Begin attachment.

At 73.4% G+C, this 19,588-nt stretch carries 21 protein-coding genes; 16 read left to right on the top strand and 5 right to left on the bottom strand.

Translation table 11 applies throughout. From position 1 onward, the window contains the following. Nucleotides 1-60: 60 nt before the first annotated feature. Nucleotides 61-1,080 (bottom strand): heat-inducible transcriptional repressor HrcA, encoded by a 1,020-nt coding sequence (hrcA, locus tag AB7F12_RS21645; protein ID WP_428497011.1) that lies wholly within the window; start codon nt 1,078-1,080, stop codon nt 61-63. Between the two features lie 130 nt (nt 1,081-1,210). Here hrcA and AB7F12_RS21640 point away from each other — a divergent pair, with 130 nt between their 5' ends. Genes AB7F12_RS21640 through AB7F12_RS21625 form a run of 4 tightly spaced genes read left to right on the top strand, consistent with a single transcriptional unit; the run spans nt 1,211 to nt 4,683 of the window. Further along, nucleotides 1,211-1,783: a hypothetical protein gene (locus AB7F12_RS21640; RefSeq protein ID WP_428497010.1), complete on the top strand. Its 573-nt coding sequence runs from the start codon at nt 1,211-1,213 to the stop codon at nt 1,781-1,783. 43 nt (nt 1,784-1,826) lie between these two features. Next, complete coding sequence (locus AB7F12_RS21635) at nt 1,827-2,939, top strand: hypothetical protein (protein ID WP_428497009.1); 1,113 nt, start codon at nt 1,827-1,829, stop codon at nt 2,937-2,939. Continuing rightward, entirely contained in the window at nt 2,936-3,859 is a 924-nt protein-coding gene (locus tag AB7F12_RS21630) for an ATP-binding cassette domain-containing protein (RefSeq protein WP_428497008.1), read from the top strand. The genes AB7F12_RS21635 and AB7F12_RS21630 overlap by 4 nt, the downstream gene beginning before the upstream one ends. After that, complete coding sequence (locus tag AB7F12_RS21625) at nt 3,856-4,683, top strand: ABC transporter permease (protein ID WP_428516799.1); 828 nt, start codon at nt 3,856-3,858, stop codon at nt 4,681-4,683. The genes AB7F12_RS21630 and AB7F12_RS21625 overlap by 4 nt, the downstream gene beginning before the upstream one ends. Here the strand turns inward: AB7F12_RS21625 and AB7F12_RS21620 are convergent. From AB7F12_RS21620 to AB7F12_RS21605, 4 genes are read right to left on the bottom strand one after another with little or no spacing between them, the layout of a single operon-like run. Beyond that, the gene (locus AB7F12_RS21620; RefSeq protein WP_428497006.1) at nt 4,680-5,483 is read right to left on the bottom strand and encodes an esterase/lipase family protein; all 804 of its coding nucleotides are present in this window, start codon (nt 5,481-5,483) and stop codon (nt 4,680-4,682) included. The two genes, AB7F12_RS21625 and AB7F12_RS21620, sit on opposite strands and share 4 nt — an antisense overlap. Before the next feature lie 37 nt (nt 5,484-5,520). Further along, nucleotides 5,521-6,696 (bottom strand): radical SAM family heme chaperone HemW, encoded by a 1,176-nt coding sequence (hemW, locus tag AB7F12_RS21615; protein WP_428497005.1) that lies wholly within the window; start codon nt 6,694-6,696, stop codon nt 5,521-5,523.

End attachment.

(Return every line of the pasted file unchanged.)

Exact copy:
At 73.4% G+C, this 19,588-nt stretch carries 21 protein-coding genes; 16 read left to right on the top strand and 5 right to left on the bottom strand.

Translation table 11 applies throughout. From position 1 onward, the window contains the following. Nucleotides 1-60: 60 nt before the first annotated feature. Nucleotides 61-1,080 (bottom strand): heat-inducible transcriptional repressor HrcA, encoded by a 1,020-nt coding sequence (hrcA, locus tag AB7F12_RS21645; protein ID WP_428497011.1) that lies wholly within the window; start codon nt 1,078-1,080, stop codon nt 61-63. Between the two features lie 130 nt (nt 1,081-1,210). Here hrcA and AB7F12_RS21640 point away from each other — a divergent pair, with 130 nt between their 5' ends. Genes AB7F12_RS21640 through AB7F12_RS21625 form a run of 4 tightly spaced genes read left to right on the top strand, consistent with a single transcriptional unit; the run spans nt 1,211 to nt 4,683 of the window. Further along, nucleotides 1,211-1,783: a hypothetical protein gene (locus AB7F12_RS21640; RefSeq protein ID WP_428497010.1), complete on the top strand. Its 573-nt coding sequence runs from the start codon at nt 1,211-1,213 to the stop codon at nt 1,781-1,783. 43 nt (nt 1,784-1,826) lie between these two features. Next, complete coding sequence (locus AB7F12_RS21635) at nt 1,827-2,939, top strand: hypothetical protein (protein ID WP_428497009.1); 1,113 nt, start codon at nt 1,827-1,829, stop codon at nt 2,937-2,939. Continuing rightward, entirely contained in the window at nt 2,936-3,859 is a 924-nt protein-coding gene (locus tag AB7F12_RS21630) for an ATP-binding cassette domain-containing protein (RefSeq protein WP_428497008.1), read from the top strand. The genes AB7F12_RS21635 and AB7F12_RS21630 overlap by 4 nt, the downstream gene beginning before the upstream one ends. After that, complete coding sequence (locus tag AB7F12_RS21625) at nt 3,856-4,683, top strand: ABC transporter permease (protein ID WP_428516799.1); 828 nt, start codon at nt 3,856-3,858, stop codon at nt 4,681-4,683. The genes AB7F12_RS21630 and AB7F12_RS21625 overlap by 4 nt, the downstream gene beginning before the upstream one ends. Here the strand turns inward: AB7F12_RS21625 and AB7F12_RS21620 are convergent. From AB7F12_RS21620 to AB7F12_RS21605, 4 genes are read right to left on the bottom strand one after another with little or no spacing between them, the layout of a single operon-like run. Beyond that, the gene (locus AB7F12_RS21620; RefSeq protein WP_428497006.1) at nt 4,680-5,483 is read right to left on the bottom strand and encodes an esterase/lipase family protein; all 804 of its coding nucleotides are present in this window, start codon (nt 5,481-5,483) and stop codon (nt 4,680-4,682) included. The two genes, AB7F12_RS21625 and AB7F12_RS21620, sit on opposite strands and share 4 nt — an antisense overlap. Before the next feature lie 37 nt (nt 5,484-5,520). Further along, nucleotides 5,521-6,696 (bottom strand): radical SAM family heme chaperone HemW, encoded by a 1,176-nt coding sequence (hemW, locus tag AB7F12_RS21615; protein WP_428497005.1) that lies wholly within the window; start codon nt 6,694-6,696, stop codon nt 5,521-5,523.